Creating a New Kind of Community

What we’re up to is, essentially, creating a new kind and level of community. To begin with, we are talking about building new cohousing communities — an innovation in the region, neighborhoods that are built to engage and to facilitate interaction. This is, in the age of the mass society, a radical concept in itself: eco-communities in which people actually get to know each other and become part of each others’ lives.

More broadly, however, we’re seeking to engage entire existing communities, especially those where we hope to build ecovillages and cohousing neighborhoods, and bringing now and old residents together for a dialog around a sense of place and a new way of interacting.

Part of this is based on the philosophy of “Dynamic Governance,” where “we the people” need to create new forms of organizations to manage the institutions that are failing us. Part of it is guided by the principles of Permaculture, of ecology, and of regenerative design. Above all, it is based on whole-systems and transformational thinking. The latter recognizes that “community” lives in conversation, while the former asserts that structure largely determines action. As Buckminster Fuller argued, if you want people to behave differently, you have to provide them with a context in which that behavior occurs as natural.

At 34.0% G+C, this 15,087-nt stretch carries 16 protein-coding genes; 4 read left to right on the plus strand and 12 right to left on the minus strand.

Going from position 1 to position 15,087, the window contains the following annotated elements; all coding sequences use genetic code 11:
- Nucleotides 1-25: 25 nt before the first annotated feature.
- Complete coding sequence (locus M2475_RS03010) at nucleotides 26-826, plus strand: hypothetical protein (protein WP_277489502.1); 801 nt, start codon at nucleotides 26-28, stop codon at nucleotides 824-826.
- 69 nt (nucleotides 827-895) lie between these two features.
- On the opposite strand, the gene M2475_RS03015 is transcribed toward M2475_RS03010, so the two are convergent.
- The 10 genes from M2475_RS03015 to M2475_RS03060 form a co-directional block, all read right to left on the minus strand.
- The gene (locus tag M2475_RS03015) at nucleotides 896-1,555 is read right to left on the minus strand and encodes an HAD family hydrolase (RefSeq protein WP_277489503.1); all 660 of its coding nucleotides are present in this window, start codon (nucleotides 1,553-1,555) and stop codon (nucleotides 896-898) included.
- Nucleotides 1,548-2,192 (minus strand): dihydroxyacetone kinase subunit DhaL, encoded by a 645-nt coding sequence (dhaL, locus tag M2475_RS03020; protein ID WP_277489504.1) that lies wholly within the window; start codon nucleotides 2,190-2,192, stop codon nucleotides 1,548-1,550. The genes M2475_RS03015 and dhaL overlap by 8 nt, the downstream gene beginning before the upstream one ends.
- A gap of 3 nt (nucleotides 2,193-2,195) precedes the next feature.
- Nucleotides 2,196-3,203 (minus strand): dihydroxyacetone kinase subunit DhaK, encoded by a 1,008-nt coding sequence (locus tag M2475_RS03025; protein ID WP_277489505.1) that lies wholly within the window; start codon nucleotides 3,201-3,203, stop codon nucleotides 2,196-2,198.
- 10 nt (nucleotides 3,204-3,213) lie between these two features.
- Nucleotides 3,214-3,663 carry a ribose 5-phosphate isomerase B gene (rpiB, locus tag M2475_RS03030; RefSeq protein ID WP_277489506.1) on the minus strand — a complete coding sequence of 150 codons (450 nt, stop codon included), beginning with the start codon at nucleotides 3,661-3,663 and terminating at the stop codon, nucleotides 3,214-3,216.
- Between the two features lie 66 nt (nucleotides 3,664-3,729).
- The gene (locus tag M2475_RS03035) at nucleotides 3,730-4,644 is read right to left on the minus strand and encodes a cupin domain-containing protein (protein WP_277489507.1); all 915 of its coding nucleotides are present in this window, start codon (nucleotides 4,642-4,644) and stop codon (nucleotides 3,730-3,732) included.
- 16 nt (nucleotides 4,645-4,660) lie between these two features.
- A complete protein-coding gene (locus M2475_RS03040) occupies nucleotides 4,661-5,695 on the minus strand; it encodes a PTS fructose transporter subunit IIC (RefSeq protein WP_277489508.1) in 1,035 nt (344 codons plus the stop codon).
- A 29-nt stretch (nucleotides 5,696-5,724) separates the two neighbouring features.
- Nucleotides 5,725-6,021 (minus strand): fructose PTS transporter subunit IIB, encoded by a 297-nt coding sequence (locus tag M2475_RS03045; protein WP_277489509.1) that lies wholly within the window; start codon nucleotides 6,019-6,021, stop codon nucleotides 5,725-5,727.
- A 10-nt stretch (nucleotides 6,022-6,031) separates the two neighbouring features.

That context is a functioning community, where the possibility of harmony with nature and with others is nurtured, and where the needs of all can be met at some level. It’s where the needs of some members aren’t being met that there is conflict.

Our work, at CRCS, the Center for Regenerative Community Solutions, needs to be seen in this light. It is opportunistic, in that we address the immediate issues and opportunities as we encounter them — in housing, in finance, and in governance — but it is unified by the overall goal of building a world that works for everyone.

Its latest expression, “a possible New Jersey,” is also meant to be unifying. If we can get people working effectively together here, we can probably do it anywhere. The path to sustainable prosperity is one that we must forge together. We invite you to join us.

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